No tests, no QTS

4th May 2007 at 01:00
It's no comfort if you go to pieces but, compared with teaching 30 kids, skills tests are a doddle, says Sara Bubb

I'm not going to bother moaning about what an unnecessary irritant the skills tests are and how little the education world thinks of them. I'm not even going to mention the talented art teacher who took 15 goes to pass the numeracy test, and nearly jacked the job in.

Don't waste your breath talking about what qualifications you have got or what subjects and age groups you teach, because to get qualified teacher status (QTS) everyone has to meet standard 2.8 - the skills tests.

The tests in maths, literacy and technology are hyped up to be worse than they are, and you'll be fine if you practise enough at www.tda.gov.ukskillstests.

Numeracy is the one that most people find tough but 81 per cent pass first time and only one in 10 people has to have more than two tries. You can have as many goes as you need so don't allow yourself to worry until you are on your third attempt.

I know that's no comfort to those of you who go to pieces in tests, don't feel very confident at mathsliteracytechnology, aren't brilliant with computers especially unfamiliar ones, and would prefer to be tested with a pencil and paper.

Prepare, practise and put them into perspective: compared to teaching 30 children every day, these tests are just a minor inconvenience. It's quite a palaver though, registering and booking them. The tests are taken online at designated centres and you may as well book to take all three on the same half day because literacy and numeracy run for 45 and 48 minutes respectively and the technology test takes 35 minutes.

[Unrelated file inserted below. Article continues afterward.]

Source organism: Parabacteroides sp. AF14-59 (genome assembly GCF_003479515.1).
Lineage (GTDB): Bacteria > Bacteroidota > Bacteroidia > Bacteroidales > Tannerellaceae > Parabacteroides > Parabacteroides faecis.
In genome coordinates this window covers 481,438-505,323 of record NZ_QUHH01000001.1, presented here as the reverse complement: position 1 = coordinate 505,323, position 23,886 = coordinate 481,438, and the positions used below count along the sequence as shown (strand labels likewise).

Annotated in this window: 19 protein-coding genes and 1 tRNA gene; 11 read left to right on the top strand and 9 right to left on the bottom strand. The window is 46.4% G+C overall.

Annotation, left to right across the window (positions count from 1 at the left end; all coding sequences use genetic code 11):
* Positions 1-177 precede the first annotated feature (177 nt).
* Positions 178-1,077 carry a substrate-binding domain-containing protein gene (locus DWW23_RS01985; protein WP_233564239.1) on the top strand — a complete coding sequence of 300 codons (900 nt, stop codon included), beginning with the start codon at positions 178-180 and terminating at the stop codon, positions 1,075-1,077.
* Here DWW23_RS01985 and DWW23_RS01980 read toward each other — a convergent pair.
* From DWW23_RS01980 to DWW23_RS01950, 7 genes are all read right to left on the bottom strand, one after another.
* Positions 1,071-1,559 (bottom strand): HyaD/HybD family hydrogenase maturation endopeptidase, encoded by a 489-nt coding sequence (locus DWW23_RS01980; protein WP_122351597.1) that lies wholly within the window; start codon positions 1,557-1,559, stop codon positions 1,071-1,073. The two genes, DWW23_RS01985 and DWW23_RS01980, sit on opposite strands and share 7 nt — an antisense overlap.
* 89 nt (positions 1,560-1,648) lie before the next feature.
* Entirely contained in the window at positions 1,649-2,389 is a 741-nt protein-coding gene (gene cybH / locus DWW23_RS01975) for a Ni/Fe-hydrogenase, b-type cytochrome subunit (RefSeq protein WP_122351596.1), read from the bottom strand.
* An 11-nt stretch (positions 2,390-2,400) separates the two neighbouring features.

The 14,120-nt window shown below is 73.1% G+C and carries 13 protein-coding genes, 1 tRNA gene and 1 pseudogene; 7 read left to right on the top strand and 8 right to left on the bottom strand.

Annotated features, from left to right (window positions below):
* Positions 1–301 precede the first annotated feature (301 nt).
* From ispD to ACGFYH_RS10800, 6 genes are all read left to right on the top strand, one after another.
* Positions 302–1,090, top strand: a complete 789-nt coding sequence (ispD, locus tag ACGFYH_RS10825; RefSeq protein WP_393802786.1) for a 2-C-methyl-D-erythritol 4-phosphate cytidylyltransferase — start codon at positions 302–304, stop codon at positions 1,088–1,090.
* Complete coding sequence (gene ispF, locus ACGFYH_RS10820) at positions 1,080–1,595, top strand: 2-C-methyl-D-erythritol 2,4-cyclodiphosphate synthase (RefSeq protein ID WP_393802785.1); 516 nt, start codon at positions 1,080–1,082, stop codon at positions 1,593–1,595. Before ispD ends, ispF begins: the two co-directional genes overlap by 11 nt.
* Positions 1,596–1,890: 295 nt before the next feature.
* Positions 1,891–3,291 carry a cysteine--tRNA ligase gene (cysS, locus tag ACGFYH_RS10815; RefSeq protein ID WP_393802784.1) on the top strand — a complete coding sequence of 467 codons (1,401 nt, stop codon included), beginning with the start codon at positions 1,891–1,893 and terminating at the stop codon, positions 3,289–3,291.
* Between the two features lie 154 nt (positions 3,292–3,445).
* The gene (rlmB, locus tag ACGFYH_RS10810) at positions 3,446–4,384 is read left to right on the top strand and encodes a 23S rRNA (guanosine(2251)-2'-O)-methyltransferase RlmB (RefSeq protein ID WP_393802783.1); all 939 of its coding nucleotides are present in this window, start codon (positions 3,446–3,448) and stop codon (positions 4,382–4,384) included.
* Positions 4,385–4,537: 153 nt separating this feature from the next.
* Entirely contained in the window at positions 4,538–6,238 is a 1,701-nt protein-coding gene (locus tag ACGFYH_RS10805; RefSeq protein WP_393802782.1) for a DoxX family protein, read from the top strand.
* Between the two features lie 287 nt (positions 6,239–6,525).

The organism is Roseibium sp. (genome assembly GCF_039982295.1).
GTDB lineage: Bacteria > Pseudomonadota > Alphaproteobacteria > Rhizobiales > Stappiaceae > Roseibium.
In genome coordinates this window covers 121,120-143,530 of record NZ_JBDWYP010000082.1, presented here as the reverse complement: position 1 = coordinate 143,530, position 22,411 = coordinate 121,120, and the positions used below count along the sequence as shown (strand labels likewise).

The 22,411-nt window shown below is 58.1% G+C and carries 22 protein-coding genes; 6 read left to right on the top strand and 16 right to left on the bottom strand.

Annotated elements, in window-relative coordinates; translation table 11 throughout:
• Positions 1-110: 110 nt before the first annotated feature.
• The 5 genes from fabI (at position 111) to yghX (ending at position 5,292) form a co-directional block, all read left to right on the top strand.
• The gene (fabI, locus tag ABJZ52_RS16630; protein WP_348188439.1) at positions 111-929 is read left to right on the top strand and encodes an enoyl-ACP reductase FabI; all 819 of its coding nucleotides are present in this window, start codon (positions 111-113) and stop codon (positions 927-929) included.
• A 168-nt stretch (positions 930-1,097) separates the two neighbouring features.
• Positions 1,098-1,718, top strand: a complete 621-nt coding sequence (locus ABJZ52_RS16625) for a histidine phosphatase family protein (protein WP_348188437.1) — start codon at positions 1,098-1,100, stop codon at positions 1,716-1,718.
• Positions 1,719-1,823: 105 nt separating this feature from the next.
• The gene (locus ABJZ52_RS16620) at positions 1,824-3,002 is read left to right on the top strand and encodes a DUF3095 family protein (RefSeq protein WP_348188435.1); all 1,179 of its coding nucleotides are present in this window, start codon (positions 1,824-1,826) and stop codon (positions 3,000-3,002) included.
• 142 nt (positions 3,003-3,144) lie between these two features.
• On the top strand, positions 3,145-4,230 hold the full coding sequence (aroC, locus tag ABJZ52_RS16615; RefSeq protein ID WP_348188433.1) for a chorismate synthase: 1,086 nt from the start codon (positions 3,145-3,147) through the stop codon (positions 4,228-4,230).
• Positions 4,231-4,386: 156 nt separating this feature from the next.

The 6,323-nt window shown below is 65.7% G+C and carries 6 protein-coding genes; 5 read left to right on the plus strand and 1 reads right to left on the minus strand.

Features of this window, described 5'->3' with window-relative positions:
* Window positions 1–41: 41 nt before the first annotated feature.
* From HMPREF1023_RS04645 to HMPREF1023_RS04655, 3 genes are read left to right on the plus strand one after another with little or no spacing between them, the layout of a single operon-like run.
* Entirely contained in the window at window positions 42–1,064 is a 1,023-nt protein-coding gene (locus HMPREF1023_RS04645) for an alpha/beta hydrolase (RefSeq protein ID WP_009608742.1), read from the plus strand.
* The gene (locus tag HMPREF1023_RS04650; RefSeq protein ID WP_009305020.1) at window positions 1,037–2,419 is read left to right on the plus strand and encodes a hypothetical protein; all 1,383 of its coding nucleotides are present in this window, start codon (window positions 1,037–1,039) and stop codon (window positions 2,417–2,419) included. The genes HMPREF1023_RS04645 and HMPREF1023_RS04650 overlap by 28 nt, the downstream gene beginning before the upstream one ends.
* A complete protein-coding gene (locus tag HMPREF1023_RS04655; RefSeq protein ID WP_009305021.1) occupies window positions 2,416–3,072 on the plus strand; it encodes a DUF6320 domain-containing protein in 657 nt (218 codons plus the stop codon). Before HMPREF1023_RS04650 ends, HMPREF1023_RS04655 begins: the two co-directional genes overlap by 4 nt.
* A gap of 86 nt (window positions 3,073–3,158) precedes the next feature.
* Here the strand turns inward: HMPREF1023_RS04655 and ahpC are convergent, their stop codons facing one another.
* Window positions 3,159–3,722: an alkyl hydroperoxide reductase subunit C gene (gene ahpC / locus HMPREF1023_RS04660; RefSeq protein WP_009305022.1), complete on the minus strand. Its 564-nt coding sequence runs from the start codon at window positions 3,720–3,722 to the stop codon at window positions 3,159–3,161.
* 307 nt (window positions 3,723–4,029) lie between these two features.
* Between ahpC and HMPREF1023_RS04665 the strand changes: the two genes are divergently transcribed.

If English isn't your first language, or if you have a disability such as dyslexia or a visual impairment, register as such - you'll get more time.

Book the tests early to allow time for re-sits before the end of your course because no matter how well you pass all other elements you can't get QTS until the tests are passed.

Even if you have a teaching job, make it clear to the school that you're unqualified if the tests are not completed by the time you start. The head might decide not to employ you.

One thing's for sure, you can't start induction because to do so you need to be qualified and registered with the General Teaching Council. So - to adapt that handy abbreviation JFDI - just flipping do it

Sara Bubb's The Insider's Guide for New Teachers: Succeed in Training and Induction is published by TESRoutledge

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